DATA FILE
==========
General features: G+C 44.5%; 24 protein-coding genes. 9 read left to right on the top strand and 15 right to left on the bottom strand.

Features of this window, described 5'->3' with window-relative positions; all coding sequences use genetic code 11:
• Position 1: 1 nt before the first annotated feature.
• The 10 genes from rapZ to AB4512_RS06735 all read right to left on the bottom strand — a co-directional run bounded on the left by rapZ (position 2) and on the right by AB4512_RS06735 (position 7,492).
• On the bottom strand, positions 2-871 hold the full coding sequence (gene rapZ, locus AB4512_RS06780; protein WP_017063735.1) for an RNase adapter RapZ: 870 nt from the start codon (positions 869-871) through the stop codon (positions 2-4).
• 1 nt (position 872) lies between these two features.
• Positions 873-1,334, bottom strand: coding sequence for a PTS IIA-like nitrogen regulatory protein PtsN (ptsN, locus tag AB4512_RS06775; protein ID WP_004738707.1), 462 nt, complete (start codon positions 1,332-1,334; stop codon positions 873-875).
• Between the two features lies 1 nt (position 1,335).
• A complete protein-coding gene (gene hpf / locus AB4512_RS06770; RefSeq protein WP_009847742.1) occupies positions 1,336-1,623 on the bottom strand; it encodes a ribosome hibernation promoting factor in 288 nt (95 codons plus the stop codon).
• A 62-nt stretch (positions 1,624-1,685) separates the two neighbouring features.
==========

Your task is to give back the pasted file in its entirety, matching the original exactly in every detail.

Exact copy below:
General features: G+C 44.5%; 24 protein-coding genes. 9 read left to right on the top strand and 15 right to left on the bottom strand.

Features of this window, described 5'->3' with window-relative positions; all coding sequences use genetic code 11:
• Position 1: 1 nt before the first annotated feature.
• The 10 genes from rapZ to AB4512_RS06735 all read right to left on the bottom strand — a co-directional run bounded on the left by rapZ (position 2) and on the right by AB4512_RS06735 (position 7,492).
• On the bottom strand, positions 2-871 hold the full coding sequence (gene rapZ, locus AB4512_RS06780; protein WP_017063735.1) for an RNase adapter RapZ: 870 nt from the start codon (positions 869-871) through the stop codon (positions 2-4).
• 1 nt (position 872) lies between these two features.
• Positions 873-1,334, bottom strand: coding sequence for a PTS IIA-like nitrogen regulatory protein PtsN (ptsN, locus tag AB4512_RS06775; protein ID WP_004738707.1), 462 nt, complete (start codon positions 1,332-1,334; stop codon positions 873-875).
• Between the two features lies 1 nt (position 1,335).
• A complete protein-coding gene (gene hpf / locus AB4512_RS06770; RefSeq protein WP_009847742.1) occupies positions 1,336-1,623 on the bottom strand; it encodes a ribosome hibernation promoting factor in 288 nt (95 codons plus the stop codon).
• A 62-nt stretch (positions 1,624-1,685) separates the two neighbouring features.